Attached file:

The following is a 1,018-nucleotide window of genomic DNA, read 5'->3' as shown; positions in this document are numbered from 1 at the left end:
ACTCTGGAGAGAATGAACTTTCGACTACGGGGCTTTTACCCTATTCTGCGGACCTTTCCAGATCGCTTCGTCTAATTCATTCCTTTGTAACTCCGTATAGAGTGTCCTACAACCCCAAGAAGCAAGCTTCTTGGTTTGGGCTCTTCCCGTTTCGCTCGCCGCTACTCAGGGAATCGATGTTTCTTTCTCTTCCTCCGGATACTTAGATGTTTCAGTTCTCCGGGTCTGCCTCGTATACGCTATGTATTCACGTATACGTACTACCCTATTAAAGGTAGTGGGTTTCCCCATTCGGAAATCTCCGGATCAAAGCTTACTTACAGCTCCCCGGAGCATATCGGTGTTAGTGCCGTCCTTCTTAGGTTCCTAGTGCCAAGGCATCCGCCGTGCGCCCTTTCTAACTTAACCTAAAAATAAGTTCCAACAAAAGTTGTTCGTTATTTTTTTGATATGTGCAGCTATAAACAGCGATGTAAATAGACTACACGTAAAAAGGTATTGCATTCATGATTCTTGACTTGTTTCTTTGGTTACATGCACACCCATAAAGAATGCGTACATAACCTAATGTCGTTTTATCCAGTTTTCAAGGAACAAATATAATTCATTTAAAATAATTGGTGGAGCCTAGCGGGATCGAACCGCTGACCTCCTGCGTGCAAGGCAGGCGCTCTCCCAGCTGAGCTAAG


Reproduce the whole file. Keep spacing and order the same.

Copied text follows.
The following is a 1,018-nucleotide window of genomic DNA, read 5'->3' as shown; positions in this document are numbered from 1 at the left end:
ACTCTGGAGAGAATGAACTTTCGACTACGGGGCTTTTACCCTATTCTGCGGACCTTTCCAGATCGCTTCGTCTAATTCATTCCTTTGTAACTCCGTATAGAGTGTCCTACAACCCCAAGAAGCAAGCTTCTTGGTTTGGGCTCTTCCCGTTTCGCTCGCCGCTACTCAGGGAATCGATGTTTCTTTCTCTTCCTCCGGATACTTAGATGTTTCAGTTCTCCGGGTCTGCCTCGTATACGCTATGTATTCACGTATACGTACTACCCTATTAAAGGTAGTGGGTTTCCCCATTCGGAAATCTCCGGATCAAAGCTTACTTACAGCTCCCCGGAGCATATCGGTGTTAGTGCCGTCCTTCTTAGGTTCCTAGTGCCAAGGCATCCGCCGTGCGCCCTTTCTAACTTAACCTAAAAATAAGTTCCAACAAAAGTTGTTCGTTATTTTTTTGATATGTGCAGCTATAAACAGCGATGTAAATAGACTACACGTAAAAAGGTATTGCATTCATGATTCTTGACTTGTTTCTTTGGTTACATGCACACCCATAAAGAATGCGTACATAACCTAATGTCGTTTTATCCAGTTTTCAAGGAACAAATATAATTCATTTAAAATAATTGGTGGAGCCTAGCGGGATCGAACCGCTGACCTCCTGCGTGCAAGGCAGGCGCTCTCCCAGCTGAGCTAAG